Supporters decry ‘misinformation’

As opponents of CAFOs continued to push for regulations, supporters of large chicken farms expressed growing frustration with what they saw as a campaign of misinformation.

Bill Mattos, president of the Northwest Chicken Council, was unable to attend the Sept. 15 meeting but said in a letter to the workgroup that concerns about air and water pollution were misplaced. He said the view that large chickens farms are inhumane and unsanitary was influenced by farming practices seen elsewhere in the U.S., not “state-of-the-art” facilities on the West Coast.

“All agriculture has aspects that annoy their neighbors, and to portray that it is only chicken CAFOs is grossly inaccurate,” said Mattos. “But all agriculture is critical to meeting our food demand.”

Mattos cited numbers from the Oregon Department of Agriculture that, during the last 15 years, only seven complaints have been received by the agency about poultry CAFOs, of which 36 are currently permitted. 

Rep. Jami Cate (R-Salem) echoed this statistic during the meeting and said criticism of CAFOs were “falsehoods” that don’t reflect the reality of industrial-scale farms. 

“There is so much speculation and misconception about agriculture that just circulates as fact, and there are a lot of lies being told in this workgroup about these chicken farms,” she said.

Cate said poultry CAFOs have been operating in the Willamette Valley unnoticed for years and, if the health concerns raised by opponents were legitimate, residents would have noticed those effects long ago. She also questioned the legitimacy of small-scale agriculturalists who present themselves as farmers, claiming she believes the title of “farmer” belongs to those whose sole income is agriculture, citing her family’s five generations of local farming experience.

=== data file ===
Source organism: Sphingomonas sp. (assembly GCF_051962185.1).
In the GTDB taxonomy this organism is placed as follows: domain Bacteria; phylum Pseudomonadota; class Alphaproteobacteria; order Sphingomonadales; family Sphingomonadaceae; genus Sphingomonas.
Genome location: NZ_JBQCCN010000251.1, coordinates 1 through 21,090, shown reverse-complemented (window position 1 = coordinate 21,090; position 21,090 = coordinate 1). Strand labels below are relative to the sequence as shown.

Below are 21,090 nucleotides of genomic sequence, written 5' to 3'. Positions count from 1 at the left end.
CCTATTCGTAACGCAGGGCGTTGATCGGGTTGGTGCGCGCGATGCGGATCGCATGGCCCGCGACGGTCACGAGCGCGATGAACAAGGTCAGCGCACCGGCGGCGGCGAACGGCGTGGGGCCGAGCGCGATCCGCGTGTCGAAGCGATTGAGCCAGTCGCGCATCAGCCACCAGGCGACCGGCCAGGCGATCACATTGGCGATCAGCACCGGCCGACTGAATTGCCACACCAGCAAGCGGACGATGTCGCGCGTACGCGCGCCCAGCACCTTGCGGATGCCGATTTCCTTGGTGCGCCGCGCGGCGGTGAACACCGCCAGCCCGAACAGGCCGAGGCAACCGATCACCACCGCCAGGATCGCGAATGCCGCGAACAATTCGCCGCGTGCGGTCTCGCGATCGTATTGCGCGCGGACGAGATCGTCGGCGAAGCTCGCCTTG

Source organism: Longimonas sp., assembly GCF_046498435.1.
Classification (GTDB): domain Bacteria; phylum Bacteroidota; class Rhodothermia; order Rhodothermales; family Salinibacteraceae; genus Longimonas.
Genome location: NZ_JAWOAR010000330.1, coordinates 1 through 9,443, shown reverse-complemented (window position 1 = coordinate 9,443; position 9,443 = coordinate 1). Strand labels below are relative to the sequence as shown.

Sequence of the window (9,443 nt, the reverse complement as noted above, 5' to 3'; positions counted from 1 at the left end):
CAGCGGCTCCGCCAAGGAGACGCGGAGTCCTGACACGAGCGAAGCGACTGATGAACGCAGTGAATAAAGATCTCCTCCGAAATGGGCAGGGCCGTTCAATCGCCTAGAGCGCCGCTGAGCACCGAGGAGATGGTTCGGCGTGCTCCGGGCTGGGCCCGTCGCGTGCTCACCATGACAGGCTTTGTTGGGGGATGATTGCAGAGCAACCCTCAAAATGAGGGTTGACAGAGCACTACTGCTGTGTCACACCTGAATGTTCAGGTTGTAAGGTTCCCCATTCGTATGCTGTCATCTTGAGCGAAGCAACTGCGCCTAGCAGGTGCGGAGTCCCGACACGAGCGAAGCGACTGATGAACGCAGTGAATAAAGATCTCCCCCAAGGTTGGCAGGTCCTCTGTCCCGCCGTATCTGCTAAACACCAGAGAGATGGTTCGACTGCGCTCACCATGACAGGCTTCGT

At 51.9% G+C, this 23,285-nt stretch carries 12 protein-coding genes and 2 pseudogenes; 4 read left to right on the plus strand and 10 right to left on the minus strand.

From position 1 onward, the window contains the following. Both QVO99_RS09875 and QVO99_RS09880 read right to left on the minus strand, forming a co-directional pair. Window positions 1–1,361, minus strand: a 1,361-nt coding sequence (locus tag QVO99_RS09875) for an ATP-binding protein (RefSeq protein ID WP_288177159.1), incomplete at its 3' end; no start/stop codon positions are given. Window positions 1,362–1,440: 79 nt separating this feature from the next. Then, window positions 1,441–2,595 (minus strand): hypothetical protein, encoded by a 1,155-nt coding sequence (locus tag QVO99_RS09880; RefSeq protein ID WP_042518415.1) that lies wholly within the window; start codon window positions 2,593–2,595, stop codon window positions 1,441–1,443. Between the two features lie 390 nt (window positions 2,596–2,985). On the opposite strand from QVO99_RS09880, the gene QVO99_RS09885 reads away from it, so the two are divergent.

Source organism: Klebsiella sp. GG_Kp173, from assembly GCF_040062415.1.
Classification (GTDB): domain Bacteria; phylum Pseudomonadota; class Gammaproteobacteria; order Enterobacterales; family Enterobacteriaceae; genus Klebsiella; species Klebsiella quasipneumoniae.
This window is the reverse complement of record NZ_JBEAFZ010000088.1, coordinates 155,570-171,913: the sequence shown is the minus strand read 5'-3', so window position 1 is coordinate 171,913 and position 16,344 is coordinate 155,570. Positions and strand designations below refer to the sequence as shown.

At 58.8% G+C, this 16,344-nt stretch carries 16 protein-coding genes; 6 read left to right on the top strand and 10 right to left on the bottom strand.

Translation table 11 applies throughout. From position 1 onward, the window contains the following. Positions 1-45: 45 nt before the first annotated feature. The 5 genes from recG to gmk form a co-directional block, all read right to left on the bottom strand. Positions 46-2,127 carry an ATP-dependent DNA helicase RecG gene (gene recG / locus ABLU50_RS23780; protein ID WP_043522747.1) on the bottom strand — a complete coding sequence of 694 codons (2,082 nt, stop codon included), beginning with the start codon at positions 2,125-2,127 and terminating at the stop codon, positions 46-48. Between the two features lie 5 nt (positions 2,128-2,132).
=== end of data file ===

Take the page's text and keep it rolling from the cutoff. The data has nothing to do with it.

J-S Ranch owner Eric Simon added that, if farms like his posed serious health concerns, he and his family would have felt the impacts.

“We’re the ones being exposed to it, and we’re doing fine,” he said.

Simon said his farm, which received a CAFO permit in May, will contribute to the supply of poultry in local grocery stores, not overseas, and help the Pacific Northwest become agriculturally independent. He said people who are upset may simply not be accustomed to the scale of farms like his, and hesitated to call them “industrial.”

“The sky isn’t going to fall if I build my ranch,” said Simon.

Wym Matthews, a program manager with ODA, clarified the statistic shared by Mattos and Cate, saying his agency accepts complaints related to water quality and permit violations, and complaints regarding air pollutants and similar matters are forwarded to the Department of Environmental Quality. He also said complaints received by ODA do not reflect any concerns expressed to local governments.

Next Steps

While presenting to the Senate committee Sept. 22, Dembrow said he wanted to form another workgroup to focus specifically on how CAFOs impact air quality, building on the research of a prior workgroup convened in 2007 to examine how dairy farms contribute to air pollution. 

This prior commission recommended creation of a new program within the Oregon Environmental Quality Commission to regulate emissions from large dairies, however, Denrbwo said funding at the time prevented the program from being established.

He also said legislators should look at the potential impacts of water use by poultry CAFOs, echoing concerns raised by Nesbitt about livestock water exemptions. 

Denbrow said a CAFO can currently draw from a well without any reporting or public accountability about how much they pull from an aquifer, and this exemption for livestock may need to be reconsidered.

“Especially as we have increasing drought conditions, and just more and more strain on our aquifers…ultimately it can create some problems,” said Dembrow.

Dembrow said he believes there are sensible solutions to these problems that take into account the needs of farmers, their communities and the modern state of agriculture. 

As of press time, no specific policies had been proposed, and the Senate committee had not announced another workgroup.